Lifelong Leaders

Kate continued, “Naturally, I encouraged him to return for the nine weeks of his LIT summer. Not only was it an honor to have been asked back, but I know that he’ll have an experience like yours, where the mentoring he’ll receive will last a lifetime.”

I agree wholeheartedly. The apprentice model of internal leadership development, about which I am frequently asked to teach, pairs young leaders with role models whose sterling example endures well beyond camp. Indeed, camp is nothing if not a powerful launch pad for living kindly and serving others. And what better teaching tool than homegrown leadership-by-example?

Putting It In Perspective

When I sat down, I had flashbulb memories of moments when Jeff, Ted and Tim had made a difference in my development as a leader.

From Jeff I learned to take time with those I mentor. I’ll never forget washing up for bed one night and walking to the cot where I slept, located along the same wall as Jeff’s senior-leader bunk. Jeff spoke up: “I saw you were reading William Peter Blatty’s book, The Exorcist. Want to see something cool?”

He then showed me a pack of photos, several of which were taken near the Georgetown campus, where he went to school.

One showed the famously long and lethal stone staircase featured in William Friedkin’s movie version of the novel. Yes, it was cool. But what was so much cooler was that this experienced leader, in a ranking staff position, was taking an interest in me beyond what was required.

From Ted I learned to provide and process feedback. On our way out of the dining hall one evening, Ted pulled me aside. We’d just shared the first meal with our new cabin of nine 12-year-olds. I had tried hard to take the initiative and show Ted that I could encourage good conversation around the table.

“Can I give you some feedback?” he asked. “Sure.” (What else is a LIT supposed to say?) Ted continued, “You have a ton of energy, which is great. But that whole speech about how to make a peanut-butter-and-jelly sandwich the right way was a little manic. It might go over well with the 9-year-olds, but these boys have different sensibilities. Just tap the brakes a bit and follow my lead for a day. You’ll catch on.”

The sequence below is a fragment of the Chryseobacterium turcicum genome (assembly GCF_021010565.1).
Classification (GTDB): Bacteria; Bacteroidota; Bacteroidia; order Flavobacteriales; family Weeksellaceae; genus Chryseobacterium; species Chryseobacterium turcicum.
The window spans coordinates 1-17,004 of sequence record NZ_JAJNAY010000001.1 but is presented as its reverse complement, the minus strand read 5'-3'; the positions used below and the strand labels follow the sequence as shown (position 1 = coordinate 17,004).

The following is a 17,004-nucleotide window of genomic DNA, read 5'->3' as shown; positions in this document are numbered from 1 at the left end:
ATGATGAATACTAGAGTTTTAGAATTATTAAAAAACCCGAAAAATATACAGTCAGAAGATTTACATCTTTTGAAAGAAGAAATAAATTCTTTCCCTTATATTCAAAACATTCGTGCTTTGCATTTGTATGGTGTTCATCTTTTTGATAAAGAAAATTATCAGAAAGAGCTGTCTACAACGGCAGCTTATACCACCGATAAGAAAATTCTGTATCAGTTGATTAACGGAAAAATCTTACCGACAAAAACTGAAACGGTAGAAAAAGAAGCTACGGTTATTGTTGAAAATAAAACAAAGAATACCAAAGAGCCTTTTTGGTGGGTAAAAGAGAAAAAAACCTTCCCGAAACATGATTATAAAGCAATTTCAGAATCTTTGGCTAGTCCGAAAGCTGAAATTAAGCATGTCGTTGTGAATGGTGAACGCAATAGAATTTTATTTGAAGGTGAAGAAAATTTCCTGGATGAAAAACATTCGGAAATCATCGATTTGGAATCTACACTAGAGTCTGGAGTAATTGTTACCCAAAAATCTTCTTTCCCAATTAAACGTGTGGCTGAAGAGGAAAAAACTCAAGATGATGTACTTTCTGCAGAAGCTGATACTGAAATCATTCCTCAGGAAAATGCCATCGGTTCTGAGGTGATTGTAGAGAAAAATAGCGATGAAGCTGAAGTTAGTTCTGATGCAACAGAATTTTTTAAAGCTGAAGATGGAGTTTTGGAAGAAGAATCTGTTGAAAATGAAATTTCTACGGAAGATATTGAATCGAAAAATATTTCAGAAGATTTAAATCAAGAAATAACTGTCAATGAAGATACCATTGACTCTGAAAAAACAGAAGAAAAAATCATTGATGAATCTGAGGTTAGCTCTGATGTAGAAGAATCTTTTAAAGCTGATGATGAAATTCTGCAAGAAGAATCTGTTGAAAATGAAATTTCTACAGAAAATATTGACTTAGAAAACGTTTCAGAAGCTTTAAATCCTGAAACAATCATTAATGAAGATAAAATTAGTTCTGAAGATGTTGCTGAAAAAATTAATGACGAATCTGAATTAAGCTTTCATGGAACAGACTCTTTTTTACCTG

I did catch on, eventually becoming the division head myself five years later. Most important, I had felt the power of a caring mentor deliver balanced and timely feedback.

And from Tim I learned to keep my sense of humor front-and-center; to not take myself or my challenges too seriously.

For parents, teachers and camp staff, taking one’s job as a youth-development professional seriously is essential. Taking oneself too seriously can easily lead to discouragement and burnout.

Tim’s trademark joke was a whimsical comment with a deadpan delivery. He’d witness someone do something mildly idiotic–a frequent occurrence among 14-year-old boys at camp–and he’d pause, eyebrows raised. Then he’d look around skeptically at the group and say, “Gentlemen, that’s one way someone might choose to do that.”

Invariably, we’d laugh until our sides were splitting (yes, you had to be there), but then a transformation would occur in the group. Whatever problematic behavior had blossomed a moment ago withered and died. No lecture, just laughter.

After lunch that day in D.C., I delivered my best-ever version of my presentation to a standing-room-only crowd. It felt great to hit my laugh lines, answer questions intelligently, and give the participants a new set of tools to connect with their students and colleagues.

Better still was how amazing it felt to know that each person in the room had devoted his or her career to making lasting and inspiring connections with youth.

Best of all was remembering that you can take a kid out of the camp, but you can’t take the camp out of a kid.

Even if that kid is 43 years old and has kids of his own.

Dr. Christopher Thurber is a board-certified clinical psychologist, father and author of The Summer Camp Handbook, now available online for free at SummerCampHandbook.com. He is the co-creator of ExpertOnlineTraining.com, a set of Internet-based-video training modules for camp counselors, nurses and doctors. He can be reached via e-mail at chris@campspirit.com.

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Related posts:

  1. Future Leaders
  2. Manners Matter
  3. The Beauties Of Camp Duties
  4. Staying Relevant
  5. Writing Camp Jobs On A Resume

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